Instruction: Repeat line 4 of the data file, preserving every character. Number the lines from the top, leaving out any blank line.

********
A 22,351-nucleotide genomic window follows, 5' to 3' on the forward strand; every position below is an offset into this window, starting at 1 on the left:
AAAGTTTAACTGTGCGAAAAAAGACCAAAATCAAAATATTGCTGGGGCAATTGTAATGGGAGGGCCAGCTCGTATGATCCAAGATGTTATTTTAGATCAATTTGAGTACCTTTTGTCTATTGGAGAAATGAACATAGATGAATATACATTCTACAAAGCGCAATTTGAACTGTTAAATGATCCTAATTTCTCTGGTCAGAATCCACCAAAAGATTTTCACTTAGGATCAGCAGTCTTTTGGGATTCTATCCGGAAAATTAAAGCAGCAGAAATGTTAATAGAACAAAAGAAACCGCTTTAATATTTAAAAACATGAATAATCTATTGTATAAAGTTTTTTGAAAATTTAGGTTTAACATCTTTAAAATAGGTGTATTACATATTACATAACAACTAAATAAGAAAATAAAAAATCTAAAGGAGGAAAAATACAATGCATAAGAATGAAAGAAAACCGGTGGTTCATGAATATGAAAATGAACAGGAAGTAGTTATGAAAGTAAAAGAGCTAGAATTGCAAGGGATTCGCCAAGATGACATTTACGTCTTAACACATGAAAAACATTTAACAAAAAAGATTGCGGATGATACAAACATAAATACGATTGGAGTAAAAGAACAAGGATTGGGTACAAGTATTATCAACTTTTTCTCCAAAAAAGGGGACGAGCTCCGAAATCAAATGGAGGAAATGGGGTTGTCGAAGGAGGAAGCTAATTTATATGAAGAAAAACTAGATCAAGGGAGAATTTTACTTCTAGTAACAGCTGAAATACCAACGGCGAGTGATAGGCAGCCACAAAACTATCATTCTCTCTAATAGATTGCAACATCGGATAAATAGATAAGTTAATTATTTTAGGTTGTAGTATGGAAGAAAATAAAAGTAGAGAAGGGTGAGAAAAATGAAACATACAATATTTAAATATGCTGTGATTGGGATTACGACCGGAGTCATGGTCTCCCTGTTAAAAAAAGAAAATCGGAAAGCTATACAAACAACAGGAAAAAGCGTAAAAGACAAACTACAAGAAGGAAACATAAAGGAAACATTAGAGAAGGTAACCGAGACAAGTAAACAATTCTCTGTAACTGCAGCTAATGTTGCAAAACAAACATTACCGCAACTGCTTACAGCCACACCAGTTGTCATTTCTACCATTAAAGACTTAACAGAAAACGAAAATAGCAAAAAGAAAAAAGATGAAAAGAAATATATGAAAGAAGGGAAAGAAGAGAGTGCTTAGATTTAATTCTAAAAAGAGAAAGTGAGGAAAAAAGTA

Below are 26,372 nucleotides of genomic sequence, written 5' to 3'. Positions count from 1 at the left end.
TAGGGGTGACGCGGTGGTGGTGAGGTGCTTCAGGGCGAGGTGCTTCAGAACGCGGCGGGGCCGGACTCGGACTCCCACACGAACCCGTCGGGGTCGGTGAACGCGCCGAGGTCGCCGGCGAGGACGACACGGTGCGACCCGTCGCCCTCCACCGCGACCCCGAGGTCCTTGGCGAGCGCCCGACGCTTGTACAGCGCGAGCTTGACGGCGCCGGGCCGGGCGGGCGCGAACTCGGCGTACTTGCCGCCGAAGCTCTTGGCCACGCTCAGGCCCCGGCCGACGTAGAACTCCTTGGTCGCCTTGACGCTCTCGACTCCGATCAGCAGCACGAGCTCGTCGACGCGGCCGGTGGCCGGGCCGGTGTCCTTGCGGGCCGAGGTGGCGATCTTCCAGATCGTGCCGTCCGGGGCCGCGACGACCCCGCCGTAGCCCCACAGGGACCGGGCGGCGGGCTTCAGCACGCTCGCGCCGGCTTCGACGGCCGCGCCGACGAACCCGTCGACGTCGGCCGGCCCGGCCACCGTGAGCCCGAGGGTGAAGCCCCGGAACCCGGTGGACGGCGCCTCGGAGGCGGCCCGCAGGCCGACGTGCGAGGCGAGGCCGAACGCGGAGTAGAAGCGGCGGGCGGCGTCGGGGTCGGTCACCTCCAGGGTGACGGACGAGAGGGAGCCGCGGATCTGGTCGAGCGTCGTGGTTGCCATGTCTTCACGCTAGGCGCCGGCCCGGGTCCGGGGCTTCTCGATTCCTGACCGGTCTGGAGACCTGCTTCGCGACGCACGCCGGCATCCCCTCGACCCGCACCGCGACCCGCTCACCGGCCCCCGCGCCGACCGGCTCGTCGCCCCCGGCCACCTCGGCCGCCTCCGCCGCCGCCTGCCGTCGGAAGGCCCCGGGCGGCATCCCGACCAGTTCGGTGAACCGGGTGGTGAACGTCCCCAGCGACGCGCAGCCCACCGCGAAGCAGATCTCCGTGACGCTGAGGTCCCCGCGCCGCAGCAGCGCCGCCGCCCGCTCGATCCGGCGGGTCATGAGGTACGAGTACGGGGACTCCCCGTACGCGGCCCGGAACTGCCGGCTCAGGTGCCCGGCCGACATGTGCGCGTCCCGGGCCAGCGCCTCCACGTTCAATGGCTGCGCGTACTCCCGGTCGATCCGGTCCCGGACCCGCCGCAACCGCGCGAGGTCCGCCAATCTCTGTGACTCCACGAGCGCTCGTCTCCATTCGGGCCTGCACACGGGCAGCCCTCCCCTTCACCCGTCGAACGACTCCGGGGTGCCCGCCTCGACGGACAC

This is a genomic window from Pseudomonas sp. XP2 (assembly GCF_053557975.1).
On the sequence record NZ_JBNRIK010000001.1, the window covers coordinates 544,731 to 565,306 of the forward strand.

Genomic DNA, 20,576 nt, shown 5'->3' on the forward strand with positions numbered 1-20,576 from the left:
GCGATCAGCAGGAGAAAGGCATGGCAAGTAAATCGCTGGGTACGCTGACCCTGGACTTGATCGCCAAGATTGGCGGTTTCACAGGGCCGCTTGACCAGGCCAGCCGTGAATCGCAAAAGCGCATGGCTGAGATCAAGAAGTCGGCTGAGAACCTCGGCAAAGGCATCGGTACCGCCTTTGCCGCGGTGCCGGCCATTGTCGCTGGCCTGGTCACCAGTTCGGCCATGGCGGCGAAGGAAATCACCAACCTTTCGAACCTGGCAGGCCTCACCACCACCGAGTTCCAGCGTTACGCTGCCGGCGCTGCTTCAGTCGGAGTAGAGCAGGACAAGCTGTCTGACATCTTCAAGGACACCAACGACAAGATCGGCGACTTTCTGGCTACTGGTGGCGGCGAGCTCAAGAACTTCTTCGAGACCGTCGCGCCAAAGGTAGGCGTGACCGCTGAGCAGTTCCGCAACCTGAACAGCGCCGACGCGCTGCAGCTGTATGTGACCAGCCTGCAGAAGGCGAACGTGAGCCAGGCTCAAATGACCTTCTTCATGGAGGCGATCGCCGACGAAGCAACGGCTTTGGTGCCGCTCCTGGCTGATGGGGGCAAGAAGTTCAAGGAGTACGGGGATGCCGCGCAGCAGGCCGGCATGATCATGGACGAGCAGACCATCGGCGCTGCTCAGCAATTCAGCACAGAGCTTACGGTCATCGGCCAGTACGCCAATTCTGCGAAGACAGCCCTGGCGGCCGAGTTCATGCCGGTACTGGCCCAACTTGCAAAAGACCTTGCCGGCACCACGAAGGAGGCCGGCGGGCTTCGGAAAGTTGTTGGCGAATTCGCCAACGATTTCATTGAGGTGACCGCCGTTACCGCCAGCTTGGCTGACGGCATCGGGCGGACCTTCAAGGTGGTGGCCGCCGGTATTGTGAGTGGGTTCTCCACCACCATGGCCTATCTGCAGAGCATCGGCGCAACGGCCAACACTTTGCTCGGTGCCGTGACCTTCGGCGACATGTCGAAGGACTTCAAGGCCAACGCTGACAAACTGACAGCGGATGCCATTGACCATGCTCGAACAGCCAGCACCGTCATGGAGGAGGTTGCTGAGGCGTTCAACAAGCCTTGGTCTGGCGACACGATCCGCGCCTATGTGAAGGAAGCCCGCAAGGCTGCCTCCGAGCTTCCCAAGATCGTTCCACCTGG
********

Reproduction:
TAGGGGTGACGCGGTGGTGGTGAGGTGCTTCAGGGCGAGGTGCTTCAGAACGCGGCGGGGCCGGACTCGGACTCCCACACGAACCCGTCGGGGTCGGTGAACGCGCCGAGGTCGCCGGCGAGGACGACACGGTGCGACCCGTCGCCCTCCACCGCGACCCCGAGGTCCTTGGCGAGCGCCCGACGCTTGTACAGCGCGAGCTTGACGGCGCCGGGCCGGGCGGGCGCGAACTCGGCGTACTTGCCGCCGAAGCTCTTGGCCACGCTCAGGCCCCGGCCGACGTAGAACTCCTTGGTCGCCTTGACGCTCTCGACTCCGATCAGCAGCACGAGCTCGTCGACGCGGCCGGTGGCCGGGCCGGTGTCCTTGCGGGCCGAGGTGGCGATCTTCCAGATCGTGCCGTCCGGGGCCGCGACGACCCCGCCGTAGCCCCACAGGGACCGGGCGGCGGGCTTCAGCACGCTCGCGCCGGCTTCGACGGCCGCGCCGACGAACCCGTCGACGTCGGCCGGCCCGGCCACCGTGAGCCCGAGGGTGAAGCCCCGGAACCCGGTGGACGGCGCCTCGGAGGCGGCCCGCAGGCCGACGTGCGAGGCGAGGCCGAACGCGGAGTAGAAGCGGCGGGCGGCGTCGGGGTCGGTCACCTCCAGGGTGACGGACGAGAGGGAGCCGCGGATCTGGTCGAGCGTCGTGGTTGCCATGTCTTCACGCTAGGCGCCGGCCCGGGTCCGGGGCTTCTCGATTCCTGACCGGTCTGGAGACCTGCTTCGCGACGCACGCCGGCATCCCCTCGACCCGCACCGCGACCCGCTCACCGGCCCCCGCGCCGACCGGCTCGTCGCCCCCGGCCACCTCGGCCGCCTCCGCCGCCGCCTGCCGTCGGAAGGCCCCGGGCGGCATCCCGACCAGTTCGGTGAACCGGGTGGTGAACGTCCCCAGCGACGCGCAGCCCACCGCGAAGCAGATCTCCGTGACGCTGAGGTCCCCGCGCCGCAGCAGCGCCGCCGCCCGCTCGATCCGGCGGGTCATGAGGTACGAGTACGGGGACTCCCCGTACGCGGCCCGGAACTGCCGGCTCAGGTGCCCGGCCGACATGTGCGCGTCCCGGGCCAGCGCCTCCACGTTCAATGGCTGCGCGTACTCCCGGTCGATCCGGTCCCGGACCCGCCGCAACCGCGCGAGGTCCGCCAATCTCTGTGACTCCACGAGCGCTCGTCTCCATTCGGGCCTGCACACGGGCAGCCCTCCCCTTCACCCGTCGAACGACTCCGGGGTGCCCGCCTCGACGGACAC